(1998) Thomas M. Disch, Touchstone, pbk, £8.99, pp256, ISBN 0-684-85978-5
There are a number of excellent critical reviews of science fiction for instance Trillion Years Spree by by Brian Aldiss is but one and I would never trade these for space on my bookshelf. Disch's The Dreams Our Stuff Is Made Of is quite different from any of these other reviews but, let me nail my opinions firmly to the mast and say, this book is a proverbial landmark!
Perhaps it is because SF is a ghetto genre shunned by main stream critics (for which read "artists without a shred of scientific qualification") that previous reviewers from within the genre have focussed on its positive points. However as with everything else in life there is a flipside: dirt swept under the carpet, those who will use the genre (and anything else) for their own nefarious ends and those of fandom (not all, but a disturbing subset including many who rule that s small pond) who are self-righteous, introspective and complacent (something we at Concatenation have long been concerned about regard a number of SF convention organisers).
Three cheers then for Disch who has drawn back the curtain, peered under the carpet, checked the grime behind the oven and shone a spotlight into the genre's dark corners. He has charted: how SF aclimatised us to the real horrors of the atomic bomb; where the real 'Big Brother' is (not just with 1984 but, for example, the selection process for those who will go into space be it real astronauts or the crew of the Enterprise (which Disch does speak warmly of as propaganda for good, real-life office relationships)); those who have used SF to propagate their political views; as well as those who have used it to underpin shakey religous beliefs either to fleece the weak-minded and/or as a crutch for their own mental fragility. He is damning.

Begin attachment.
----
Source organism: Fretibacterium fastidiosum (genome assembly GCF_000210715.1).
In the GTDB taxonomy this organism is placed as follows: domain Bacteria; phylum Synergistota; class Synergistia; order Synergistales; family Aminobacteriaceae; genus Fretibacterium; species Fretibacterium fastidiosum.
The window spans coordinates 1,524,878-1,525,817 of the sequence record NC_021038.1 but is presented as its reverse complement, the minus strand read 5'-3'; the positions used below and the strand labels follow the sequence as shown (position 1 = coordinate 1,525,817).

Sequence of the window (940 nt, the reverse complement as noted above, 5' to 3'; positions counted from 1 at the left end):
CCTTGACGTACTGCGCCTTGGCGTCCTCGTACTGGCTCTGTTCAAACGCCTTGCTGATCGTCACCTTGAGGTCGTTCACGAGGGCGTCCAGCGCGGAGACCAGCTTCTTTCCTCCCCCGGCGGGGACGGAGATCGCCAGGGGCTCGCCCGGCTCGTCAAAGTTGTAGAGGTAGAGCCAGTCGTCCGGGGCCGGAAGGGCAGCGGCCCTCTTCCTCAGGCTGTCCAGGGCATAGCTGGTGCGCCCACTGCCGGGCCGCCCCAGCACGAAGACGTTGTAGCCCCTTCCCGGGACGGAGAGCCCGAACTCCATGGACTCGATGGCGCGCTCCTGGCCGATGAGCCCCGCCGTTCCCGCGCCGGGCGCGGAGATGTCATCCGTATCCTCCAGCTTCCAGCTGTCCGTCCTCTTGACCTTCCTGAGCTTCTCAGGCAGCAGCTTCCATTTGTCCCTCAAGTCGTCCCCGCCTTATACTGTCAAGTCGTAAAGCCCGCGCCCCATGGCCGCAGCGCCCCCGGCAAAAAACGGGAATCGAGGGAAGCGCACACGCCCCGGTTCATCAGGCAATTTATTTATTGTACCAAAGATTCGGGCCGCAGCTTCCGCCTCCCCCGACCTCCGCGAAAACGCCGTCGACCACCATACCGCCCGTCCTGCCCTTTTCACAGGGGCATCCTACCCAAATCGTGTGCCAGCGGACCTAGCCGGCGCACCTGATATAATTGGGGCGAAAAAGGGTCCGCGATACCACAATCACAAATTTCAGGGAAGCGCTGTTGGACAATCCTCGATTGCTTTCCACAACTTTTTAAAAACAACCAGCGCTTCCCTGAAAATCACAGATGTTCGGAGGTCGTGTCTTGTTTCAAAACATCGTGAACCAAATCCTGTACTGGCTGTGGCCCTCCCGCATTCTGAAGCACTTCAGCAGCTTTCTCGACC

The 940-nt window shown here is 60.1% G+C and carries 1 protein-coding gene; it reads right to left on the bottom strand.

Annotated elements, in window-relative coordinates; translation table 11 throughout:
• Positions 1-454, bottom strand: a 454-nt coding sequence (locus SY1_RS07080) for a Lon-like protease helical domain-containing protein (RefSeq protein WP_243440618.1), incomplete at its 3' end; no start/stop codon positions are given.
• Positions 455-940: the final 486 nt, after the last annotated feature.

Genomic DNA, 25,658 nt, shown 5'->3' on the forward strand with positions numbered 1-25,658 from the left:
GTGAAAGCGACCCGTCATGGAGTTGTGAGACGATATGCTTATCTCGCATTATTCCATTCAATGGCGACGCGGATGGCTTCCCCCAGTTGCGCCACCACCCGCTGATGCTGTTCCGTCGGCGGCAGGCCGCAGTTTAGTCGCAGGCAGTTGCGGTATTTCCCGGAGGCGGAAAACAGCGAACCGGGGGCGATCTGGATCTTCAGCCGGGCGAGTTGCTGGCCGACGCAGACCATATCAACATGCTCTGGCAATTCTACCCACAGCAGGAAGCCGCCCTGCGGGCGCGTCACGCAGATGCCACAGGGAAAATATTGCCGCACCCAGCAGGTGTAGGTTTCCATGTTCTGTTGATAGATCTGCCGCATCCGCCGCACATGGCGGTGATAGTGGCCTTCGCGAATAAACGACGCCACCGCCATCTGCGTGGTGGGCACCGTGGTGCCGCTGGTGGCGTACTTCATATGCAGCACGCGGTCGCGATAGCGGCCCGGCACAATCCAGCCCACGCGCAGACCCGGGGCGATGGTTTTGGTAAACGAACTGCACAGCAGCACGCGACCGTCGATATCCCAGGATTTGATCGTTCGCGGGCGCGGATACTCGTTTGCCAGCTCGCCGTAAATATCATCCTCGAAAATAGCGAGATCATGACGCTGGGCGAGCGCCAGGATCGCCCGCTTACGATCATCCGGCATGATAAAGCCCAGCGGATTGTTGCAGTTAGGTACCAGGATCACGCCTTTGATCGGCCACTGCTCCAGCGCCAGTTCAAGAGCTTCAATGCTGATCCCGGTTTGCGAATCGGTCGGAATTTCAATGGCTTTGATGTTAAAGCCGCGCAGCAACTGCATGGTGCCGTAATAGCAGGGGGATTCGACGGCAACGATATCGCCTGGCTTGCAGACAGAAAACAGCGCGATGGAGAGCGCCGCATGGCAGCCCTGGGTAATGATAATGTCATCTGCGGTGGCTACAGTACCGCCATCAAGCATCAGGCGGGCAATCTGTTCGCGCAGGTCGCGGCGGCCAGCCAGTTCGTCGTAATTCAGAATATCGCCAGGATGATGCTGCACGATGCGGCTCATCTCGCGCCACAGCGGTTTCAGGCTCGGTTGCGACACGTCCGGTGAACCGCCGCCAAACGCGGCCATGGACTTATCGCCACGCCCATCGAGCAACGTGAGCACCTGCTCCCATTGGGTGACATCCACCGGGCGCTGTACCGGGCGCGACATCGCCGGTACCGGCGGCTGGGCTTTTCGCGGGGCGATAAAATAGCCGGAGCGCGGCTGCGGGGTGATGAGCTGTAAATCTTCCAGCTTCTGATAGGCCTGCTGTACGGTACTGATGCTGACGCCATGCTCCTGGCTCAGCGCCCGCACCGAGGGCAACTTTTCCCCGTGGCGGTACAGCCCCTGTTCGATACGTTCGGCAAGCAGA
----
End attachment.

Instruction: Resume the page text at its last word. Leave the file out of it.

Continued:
If there problems with his review then it is because it is too damning. It portrays SF in such a negative light that one almost forgets how positive, liberating and challenging the genre can be. To take a trivial instance, the critical tone with which Star Trek uniforms are dismissed as pyjamas is unwarranted: in a space craft pyamas would actually be good flight garb. But then the point of the book is to re-address the balance, and here Disch has done an excellent job.
For this honesty, for this attempt to restore balance, for reminding us of 'the Dark Side of the Force', I mean genre's, Disch deserves much recognition. Fortunately SF does have its positive side. There are those in fandom who have their eyes open and awake. And so Disch has had his recognition with The Dreams Our Stuff Is Made Of winning a non-fiction Hugo and non-fiction Locus. This is an absolutely essential text for all who consider themselves a seasoned SF buff with a solid grounding in the genre in all its forms. If you are such a person and you've not got this book then stop surfing the net now and order it immediately.
Did you hear me? Stop what you are doing now AND ORDER THIS BOOK!
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